Maybe your credit history isn’t exactly stellar. Sure, you’d like to be a homeowner one day—maybe even one day soon. But that recent run of bad luck and/or bad decisions showing up on your credit report doesn’t put you or your credit management skills in the best light for potential mortgage lenders.

Or maybe your credit score is fine. But it’s not great. And you know that you want to do everything you can to improve your credit profile before applying for a home loan.

Credit scores matter when it’s time to buy a home. People with the best credit scores get the best rates and offers from potential mortgage lenders. Those with low credit scores have a tough time finding a mortgage lender at all.

If your current credit score isn’t quite up to snuff, or if you just want to improve your credit score before taking on a mortgage, don’t despair.

People without perfect credit histories buy homes all the time.

The best way to go about improving your credit profile will depend a little bit on how long you’ve got between when you start addressing your credit issues and when you want to apply for a mortgage.

If you’re thinking about buying a home in the next few months, you can check out some shorter-term strategies for protecting your credit score during the home buying process here.

But if you’re more than a few months out from joining the ranks of America’s homeowners, or if your score needs some major improvement before you can qualify for a mortgage at all, read on for some longer terms strategies for improving your credit score.

First Things First: Check Out Your Current Credit Reports

Remember, you can’t fix anything until you know what your current credit situation is. So if you haven’t done so already, get copies of your credit reports right away. (If you could use a quick refresher on how credit scores work and how to read your credit reports, we’ve got you covered here.)

Check your reports for errors. Dispute mistakes if you need to. You can check out our handy guide for disputing errors on your credit report here.

How Your Credit Score is Calculated

The folks at the Fair Issac Corporation (better known as FICO) are pretty tight-lipped about the exact calculations they use to determine a person’s credit score. But they do give rough breakdowns for what data they use to make their score calculations. For just about everyone, the credit score calculation breaks down as follows:

Credit Score Factors
35% – Payment History
30% – Amount Owed Compared to Available Credit
15% – Length of Credit History
10% – New Accounts
10% – Account Mix

If you are very young, are new to the U.S., or have some other reasons for having basically no credit history, the score model is slightly different. But for most folks, those are the rough percentages.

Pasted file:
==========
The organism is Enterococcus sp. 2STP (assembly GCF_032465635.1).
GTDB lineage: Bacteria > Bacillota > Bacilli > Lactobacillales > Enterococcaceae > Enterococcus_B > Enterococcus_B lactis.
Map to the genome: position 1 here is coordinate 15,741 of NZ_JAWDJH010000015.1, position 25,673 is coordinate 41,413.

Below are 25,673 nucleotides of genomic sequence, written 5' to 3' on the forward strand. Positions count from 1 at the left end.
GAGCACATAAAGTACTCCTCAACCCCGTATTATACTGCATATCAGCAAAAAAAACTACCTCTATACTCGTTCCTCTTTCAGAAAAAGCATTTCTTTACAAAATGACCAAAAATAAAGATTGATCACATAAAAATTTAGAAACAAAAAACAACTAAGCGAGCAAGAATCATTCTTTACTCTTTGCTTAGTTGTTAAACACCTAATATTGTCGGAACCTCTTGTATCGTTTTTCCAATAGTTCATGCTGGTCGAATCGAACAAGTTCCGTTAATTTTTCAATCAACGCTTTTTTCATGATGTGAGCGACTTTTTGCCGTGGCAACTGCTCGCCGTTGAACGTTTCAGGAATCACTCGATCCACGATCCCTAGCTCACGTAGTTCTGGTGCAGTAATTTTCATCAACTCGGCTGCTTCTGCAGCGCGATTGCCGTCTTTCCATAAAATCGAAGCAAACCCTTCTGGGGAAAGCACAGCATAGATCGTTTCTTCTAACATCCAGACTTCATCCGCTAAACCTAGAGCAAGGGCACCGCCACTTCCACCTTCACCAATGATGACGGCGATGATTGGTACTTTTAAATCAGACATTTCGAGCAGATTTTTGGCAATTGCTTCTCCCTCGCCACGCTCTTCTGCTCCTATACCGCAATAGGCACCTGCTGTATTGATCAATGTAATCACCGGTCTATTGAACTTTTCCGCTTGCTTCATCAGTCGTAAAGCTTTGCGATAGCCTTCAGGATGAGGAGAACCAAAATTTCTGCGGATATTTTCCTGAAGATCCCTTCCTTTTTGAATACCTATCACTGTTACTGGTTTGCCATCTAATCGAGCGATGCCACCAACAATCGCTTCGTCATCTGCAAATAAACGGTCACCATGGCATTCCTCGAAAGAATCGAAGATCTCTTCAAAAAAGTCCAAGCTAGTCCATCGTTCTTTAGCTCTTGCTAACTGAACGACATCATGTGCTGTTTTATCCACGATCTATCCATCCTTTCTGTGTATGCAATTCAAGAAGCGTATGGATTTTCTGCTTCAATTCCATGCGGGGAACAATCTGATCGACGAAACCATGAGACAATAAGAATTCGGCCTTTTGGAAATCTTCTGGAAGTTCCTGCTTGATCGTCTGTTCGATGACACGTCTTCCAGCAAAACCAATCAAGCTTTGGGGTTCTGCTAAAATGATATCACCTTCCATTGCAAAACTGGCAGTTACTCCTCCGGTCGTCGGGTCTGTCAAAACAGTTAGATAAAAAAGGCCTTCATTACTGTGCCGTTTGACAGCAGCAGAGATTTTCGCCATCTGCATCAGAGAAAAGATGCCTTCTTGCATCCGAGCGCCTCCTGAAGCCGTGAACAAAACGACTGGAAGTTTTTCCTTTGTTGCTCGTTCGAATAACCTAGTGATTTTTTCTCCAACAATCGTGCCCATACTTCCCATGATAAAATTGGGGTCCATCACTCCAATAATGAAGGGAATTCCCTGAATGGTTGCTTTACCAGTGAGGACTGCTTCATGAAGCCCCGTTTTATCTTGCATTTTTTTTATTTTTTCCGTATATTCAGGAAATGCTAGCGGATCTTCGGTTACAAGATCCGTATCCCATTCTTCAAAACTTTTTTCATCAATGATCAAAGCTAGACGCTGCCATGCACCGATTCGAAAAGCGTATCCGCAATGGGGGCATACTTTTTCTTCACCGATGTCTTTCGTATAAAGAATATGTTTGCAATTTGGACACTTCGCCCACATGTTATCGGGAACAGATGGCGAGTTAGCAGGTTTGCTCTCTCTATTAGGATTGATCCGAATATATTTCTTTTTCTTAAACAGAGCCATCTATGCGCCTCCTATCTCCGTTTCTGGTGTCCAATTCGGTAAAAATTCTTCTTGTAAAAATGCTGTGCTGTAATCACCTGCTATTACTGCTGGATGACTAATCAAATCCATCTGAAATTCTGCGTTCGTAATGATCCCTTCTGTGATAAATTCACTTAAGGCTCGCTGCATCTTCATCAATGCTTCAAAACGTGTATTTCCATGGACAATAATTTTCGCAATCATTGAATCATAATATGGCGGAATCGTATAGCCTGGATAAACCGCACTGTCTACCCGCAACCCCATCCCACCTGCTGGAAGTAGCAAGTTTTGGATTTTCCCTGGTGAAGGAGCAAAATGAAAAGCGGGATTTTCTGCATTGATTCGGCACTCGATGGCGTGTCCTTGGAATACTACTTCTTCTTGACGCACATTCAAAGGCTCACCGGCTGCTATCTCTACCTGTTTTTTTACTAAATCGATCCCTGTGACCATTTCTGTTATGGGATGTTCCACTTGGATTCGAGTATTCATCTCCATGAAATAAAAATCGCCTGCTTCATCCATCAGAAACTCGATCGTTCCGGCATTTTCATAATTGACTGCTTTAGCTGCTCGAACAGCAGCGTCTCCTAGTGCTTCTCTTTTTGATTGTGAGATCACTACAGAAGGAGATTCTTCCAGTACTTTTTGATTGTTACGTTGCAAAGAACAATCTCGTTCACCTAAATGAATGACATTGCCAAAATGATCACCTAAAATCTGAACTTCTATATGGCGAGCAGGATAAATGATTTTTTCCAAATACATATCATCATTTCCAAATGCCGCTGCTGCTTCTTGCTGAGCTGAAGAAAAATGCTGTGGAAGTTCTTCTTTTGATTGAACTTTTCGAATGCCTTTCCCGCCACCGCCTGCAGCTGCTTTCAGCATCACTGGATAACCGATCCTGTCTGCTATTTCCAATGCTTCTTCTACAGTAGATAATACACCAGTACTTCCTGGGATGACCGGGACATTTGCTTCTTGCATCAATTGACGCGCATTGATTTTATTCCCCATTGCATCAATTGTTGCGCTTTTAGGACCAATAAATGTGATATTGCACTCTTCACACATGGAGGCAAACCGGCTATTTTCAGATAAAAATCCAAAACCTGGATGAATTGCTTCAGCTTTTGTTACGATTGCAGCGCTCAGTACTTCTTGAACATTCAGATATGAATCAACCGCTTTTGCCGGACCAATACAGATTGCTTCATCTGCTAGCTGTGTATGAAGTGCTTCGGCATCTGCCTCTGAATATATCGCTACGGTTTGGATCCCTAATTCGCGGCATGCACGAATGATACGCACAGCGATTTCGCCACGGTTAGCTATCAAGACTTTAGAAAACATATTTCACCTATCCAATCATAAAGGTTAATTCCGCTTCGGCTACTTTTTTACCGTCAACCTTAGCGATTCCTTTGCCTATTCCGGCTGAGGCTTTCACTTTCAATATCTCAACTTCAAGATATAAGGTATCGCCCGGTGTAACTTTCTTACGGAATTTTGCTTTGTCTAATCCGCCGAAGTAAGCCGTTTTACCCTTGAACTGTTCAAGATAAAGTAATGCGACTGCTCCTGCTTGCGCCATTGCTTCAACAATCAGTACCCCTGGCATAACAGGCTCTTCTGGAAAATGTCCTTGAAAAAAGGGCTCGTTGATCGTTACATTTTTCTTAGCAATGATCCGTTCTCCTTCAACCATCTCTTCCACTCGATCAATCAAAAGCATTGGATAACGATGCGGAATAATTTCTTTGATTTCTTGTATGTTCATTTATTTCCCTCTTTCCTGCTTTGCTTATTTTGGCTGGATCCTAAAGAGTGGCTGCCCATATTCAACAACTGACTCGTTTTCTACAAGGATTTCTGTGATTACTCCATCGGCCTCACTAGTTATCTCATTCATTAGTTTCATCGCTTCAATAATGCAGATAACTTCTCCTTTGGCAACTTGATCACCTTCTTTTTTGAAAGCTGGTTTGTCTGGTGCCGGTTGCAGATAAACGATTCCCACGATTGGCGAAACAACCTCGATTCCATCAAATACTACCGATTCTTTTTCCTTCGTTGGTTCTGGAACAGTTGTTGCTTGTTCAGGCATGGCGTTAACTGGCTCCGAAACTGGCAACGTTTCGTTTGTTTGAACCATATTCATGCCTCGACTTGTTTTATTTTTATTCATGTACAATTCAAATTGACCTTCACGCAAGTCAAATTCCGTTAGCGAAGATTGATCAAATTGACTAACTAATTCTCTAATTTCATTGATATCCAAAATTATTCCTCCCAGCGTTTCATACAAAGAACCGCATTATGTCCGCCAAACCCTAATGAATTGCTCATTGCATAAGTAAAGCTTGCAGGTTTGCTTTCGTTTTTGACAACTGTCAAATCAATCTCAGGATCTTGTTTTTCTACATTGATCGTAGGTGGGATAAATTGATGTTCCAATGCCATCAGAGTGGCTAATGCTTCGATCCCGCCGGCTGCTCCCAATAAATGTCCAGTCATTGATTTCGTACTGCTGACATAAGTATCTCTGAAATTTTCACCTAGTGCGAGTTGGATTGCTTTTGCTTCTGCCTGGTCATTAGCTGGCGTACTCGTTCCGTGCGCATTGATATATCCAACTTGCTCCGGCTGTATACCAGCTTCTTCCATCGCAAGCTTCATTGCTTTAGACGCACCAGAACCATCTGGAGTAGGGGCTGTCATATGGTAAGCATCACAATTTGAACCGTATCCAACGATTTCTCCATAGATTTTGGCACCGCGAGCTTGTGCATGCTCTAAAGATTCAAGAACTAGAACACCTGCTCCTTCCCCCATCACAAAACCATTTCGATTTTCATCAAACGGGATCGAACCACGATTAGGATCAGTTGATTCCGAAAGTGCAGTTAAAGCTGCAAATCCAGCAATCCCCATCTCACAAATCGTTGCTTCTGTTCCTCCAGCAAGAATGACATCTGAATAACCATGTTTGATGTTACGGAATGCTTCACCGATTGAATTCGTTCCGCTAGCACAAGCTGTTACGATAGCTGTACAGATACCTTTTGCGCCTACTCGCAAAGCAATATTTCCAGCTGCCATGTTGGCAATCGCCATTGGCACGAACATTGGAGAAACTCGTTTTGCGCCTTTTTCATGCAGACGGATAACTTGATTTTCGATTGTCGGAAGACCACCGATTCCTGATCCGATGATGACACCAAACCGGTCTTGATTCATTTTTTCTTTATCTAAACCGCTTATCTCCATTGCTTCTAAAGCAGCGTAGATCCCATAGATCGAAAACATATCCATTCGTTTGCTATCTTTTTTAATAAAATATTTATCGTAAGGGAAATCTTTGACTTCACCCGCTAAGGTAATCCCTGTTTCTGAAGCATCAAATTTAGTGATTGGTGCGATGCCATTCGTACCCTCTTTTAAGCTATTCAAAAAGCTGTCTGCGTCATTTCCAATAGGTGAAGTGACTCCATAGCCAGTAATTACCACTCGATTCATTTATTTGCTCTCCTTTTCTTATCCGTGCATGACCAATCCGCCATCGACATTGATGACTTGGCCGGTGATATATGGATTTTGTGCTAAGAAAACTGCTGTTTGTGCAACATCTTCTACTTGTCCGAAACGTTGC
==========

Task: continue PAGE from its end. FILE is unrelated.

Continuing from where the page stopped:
Payment History – 35% of Credit Score

It may seem pretty basic. But the most important factor in determining your credit score is whether or not you pay your bills on time.

Credit Cleanup Strategy: Pay Your Bills On Time

If you’ve been paying all of your bills on time, fantastic. Do everything you can to keep it that way.

If paying on time has been an issue for you in the past, those old late or missed payments are probably dragging your credit score down.

The good news is that the more time you can put between your last missed payment and the present, the better off you’ll be. Recently-missed payments matter more for your credit score than missed or late payments that happened further in the past. Anything older than seven years should fall off your credit report entirely.

Credit Cleanup Strategy: Catch Up Delinquent Accounts Before They Go to Collections

If you have current accounts that are late or delinquent, do what you can to catch them up. Do you have a difficult situation that’s preventing you from meeting your current financial obligations as they stand? Call your creditors. Explain the situation. You may be able to negotiate a lower interest rate. Or perhaps a new repayment plan, with a lower monthly payment or more time to repay a loan. Remember, your creditors would almost certainly rather get some of the money you owe them than none of it.

(Longshot) Credit Cleanup Strategy: Ask for a Goodwill Adjustment

Was the late or missed payment a one-time deal? Is your account currently in good standing? Then it may be possible to request a goodwill adjustment from your creditor.

With a goodwill adjustment, a creditor may stop sending the negative information to the credit reporting bureaus. Creditors are not allowed to specifically remove negative information from your credit history. But some have been known to stop reporting old negative information from time to time. If you’ve got an otherwise spotless credit history, and a good reason for your past slip-up, it can’t hurt to ask. Plus, it’s pretty easy. Just send a nicely-worded letter explaining the situation and ask if a goodwill adjustment would be possible.

Amount Owed Compared to Available Credit – 30% of Credit Score

Your credit utilization rate is the percentage of your available credit that you currently owe your creditors. If you have a credit card with a $1,000 credit limit and a $500 balance, then your credit utilization rate for that card would be 50%.